Since no states at the time even had previously established “state folk dances,” square dance didn’t exactly have a lot of competition. Leaders of these clubs pushed the idea of square dancing as emblematic of “family values” and “American heritage” upon legislators in hopes of getting them to sponsor such bills, to great success. In a letter to the Washington Post defending the push to make square dance the official state dance of Maryland, Richard Peterson, state chairman for Maryland for the American folk dance bill, pleaded, “If we don’t begin to preserve our true American heritage now, what will we have to leave our children?” To which one might respond: Oh, I don’t know—maybe jazz?

Indeed, as Eric Zorn wrote in 1990 for the Chicago Tribune, there’s nothing inherently wrong with square dancing—but there is something sinister about declaring it to be more valuable than any other form of dance. “Legislatively recognizing one folk dance form, or any art form, and placing it above all others is wrong because it denies the diversity of cultural, ethnic and social traditions in America,” he explained. At a 1988 hearing in Washington DC, Zorn wrote, the people testifying against a motion to make square dancing the official American folk dance included “an African-American tap dancer, a Puerto Rican folk music and dance leader, [and] a Native American Indian dancer.” The tap dancer, Honi Coles, noted, “I could walk up and down 125th Street [in Harlem] and shout, `Square dance! Square dance!` and no one would have the faintest idea what I would be talking about.”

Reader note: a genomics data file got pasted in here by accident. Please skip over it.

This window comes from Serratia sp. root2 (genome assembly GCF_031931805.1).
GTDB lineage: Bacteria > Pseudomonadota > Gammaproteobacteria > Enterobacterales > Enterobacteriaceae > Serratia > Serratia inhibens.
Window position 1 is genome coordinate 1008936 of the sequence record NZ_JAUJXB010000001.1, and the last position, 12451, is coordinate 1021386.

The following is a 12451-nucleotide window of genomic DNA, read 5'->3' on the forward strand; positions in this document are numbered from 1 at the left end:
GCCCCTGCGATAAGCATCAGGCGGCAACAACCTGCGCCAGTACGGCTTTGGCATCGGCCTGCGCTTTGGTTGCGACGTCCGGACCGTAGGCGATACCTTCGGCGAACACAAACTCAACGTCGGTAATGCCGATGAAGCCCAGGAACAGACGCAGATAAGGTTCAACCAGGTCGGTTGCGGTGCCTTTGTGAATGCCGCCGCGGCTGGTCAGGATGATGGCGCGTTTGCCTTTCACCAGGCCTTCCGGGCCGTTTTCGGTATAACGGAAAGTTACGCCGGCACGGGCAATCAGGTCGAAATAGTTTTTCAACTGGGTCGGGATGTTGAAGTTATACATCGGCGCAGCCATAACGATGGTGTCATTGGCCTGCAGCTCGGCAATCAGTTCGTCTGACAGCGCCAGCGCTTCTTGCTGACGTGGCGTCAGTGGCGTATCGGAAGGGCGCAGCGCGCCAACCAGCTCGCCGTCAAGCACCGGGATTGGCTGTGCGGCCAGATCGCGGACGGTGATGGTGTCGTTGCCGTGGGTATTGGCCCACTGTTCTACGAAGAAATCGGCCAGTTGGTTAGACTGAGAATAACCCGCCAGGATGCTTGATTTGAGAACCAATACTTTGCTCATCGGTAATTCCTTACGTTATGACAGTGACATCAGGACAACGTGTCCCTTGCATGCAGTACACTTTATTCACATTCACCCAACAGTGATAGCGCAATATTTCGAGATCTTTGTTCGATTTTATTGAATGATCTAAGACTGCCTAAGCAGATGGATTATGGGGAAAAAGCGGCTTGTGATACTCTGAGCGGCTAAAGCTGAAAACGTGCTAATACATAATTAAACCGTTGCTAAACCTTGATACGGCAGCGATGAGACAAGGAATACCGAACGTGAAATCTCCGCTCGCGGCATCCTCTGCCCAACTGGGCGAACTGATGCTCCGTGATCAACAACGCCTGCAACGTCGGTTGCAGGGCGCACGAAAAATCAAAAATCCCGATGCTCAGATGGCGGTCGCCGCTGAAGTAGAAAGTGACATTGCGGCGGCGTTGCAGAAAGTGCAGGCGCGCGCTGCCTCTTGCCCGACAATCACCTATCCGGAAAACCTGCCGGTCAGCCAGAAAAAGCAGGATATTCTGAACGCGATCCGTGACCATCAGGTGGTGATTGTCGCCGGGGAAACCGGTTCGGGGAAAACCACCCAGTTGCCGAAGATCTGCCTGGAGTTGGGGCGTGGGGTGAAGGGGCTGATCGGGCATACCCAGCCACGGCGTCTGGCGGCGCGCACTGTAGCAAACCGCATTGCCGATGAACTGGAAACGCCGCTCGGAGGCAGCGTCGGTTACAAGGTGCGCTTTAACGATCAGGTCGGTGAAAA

As innocuous as state-sponsored square dancing may seem, it’s just one of the many small ways that oppression has shaped the history and culture of the US. If Henry Ford hadn’t been a racist and anti-Semite who believed jazz would be the ruin of our country, square dancing would probably not be a state dance anywhere. And you almost definitely would not have had to do it in gym class.